This is difficult to explain, so bear with me.

We have 2 domain controllers, each multi-homed to straddle 2 internal subnets, (subnet A and subnet B) and provide dns, dhcp, and ldap authentication.

Both domain controllers each have 2 DNS entries. both entries have identical host names, but correspond to subnet A & subnet B respectively (example entries shown):

dc1 host

dc1 host

dc2 host

dc2 host

We also have a 3rd subnet for our dmz, (subnet C) which neither domain controller has an IP address on, but our firewall/routing tables provide access to subnet A from subnet C and vice versa, but don't allow access to subnet B from subnet C.

Here's my issue. How can I force/determine which dns entry is used when a server on subnet C queries either domain controller by host name? Right now it seems to randomly pick one of the two entries, swaps out the name for the IP address and that's that.

The problem is if it randomly selects the entry that corresponds to the 9.x subnet B (no access from subnet C), then the server fails to resolve. If it picks the entry for the 8.x subnet A then it resolves (firewall/routing tables defined for communication between these 2 subnets)

Here's what I'd like to know:

  • What are Best Practices (if any) for dealing with DNS resolution on subnets that the DNS servers don't have a presence on?
  • Can I control something akin to a metric value to force an order of DNS resolution when there are multiple entries for the same host name that correspond to different IP subnets?
  • Should I even have 2 DNS HOST entries for the same name?

Here's what I'd like to avoid:

  • Making edits to the HOSTS files of servers on subnet C to force DNS resolution of the hostname to the appropriate subnet
  • Adding NIC's to the DC's to have them straddle the DMZ as well, thus obtaining a third DNS entry that corresponds to subnet C

Again, my apologies if this was too verbose / unclear.



At the risk of not answering your question - I don't understand the need to multihome your DCs - just put them on their own subnet (VLAN is better) which is routable from any subnet that needs it. This avoids the split DNS issue completely.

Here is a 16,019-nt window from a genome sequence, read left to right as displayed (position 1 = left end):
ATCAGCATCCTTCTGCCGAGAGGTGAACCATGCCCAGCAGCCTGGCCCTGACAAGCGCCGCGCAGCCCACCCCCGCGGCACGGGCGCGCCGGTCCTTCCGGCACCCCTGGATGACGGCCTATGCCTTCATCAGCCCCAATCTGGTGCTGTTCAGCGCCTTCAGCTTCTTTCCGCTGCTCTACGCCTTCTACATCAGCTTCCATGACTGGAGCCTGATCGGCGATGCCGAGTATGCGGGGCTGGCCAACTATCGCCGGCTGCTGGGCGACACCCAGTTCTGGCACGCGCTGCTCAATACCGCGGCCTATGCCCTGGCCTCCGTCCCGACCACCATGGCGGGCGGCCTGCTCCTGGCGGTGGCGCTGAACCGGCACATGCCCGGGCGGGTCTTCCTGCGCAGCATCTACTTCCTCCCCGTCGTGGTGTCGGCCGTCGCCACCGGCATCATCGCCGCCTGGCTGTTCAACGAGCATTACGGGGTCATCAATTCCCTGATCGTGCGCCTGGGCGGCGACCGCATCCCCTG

I agree with @Ed Fries' comment about setting up sites - this was my initial thought as well - if you had to keep the same network topology then it is perhaps a suitable way of doing things.

Still ditching the multi homing would be my preferred (and as Ed points out MS's recommended) method.

  • 1
    Agreed, or put 1 DC in subnet A & B and create sites in AD. Microsoft strongly discourages multi-homed DC's. If you need redundant links between subnets then provide them but don't multi-home DC's. social.technet.microsoft.com/Forums/en-US/winserverDS/thread/… – Ed Fries Mar 9 '10 at 0:39
  • 1
    I agree as well. Put one DC on each subnet, set them up in ADS&S and be done with it. – joeqwerty Mar 9 '10 at 2:46
  • Sounds good. There is no reason to multi-home the servers. I'll just pull out the NIC's on subnet B. As for ADS&S, would I need to use it if I just retired one of the NIC's? Is there any good literature out there to breakdown ADS&S so I can learn more about it? – I.T. Support Mar 9 '10 at 16:25
  • The caveat to this was we needed to enable a DHCP relay agent on our firewall to allow clients on subnet b to reach out to the DHCP servers on subnet a. Once that was enabled we resolved the issue – I.T. Support May 20 '10 at 19:14

I suspect the OP's multi-home setup is an attempt to resolve issues with either DHCP or Wins.

  • The multi-home setup was inherited, I'm merely trying to assess the best way to fix the issues it's introducing into the network. – I.T. Support Mar 9 '10 at 17:15

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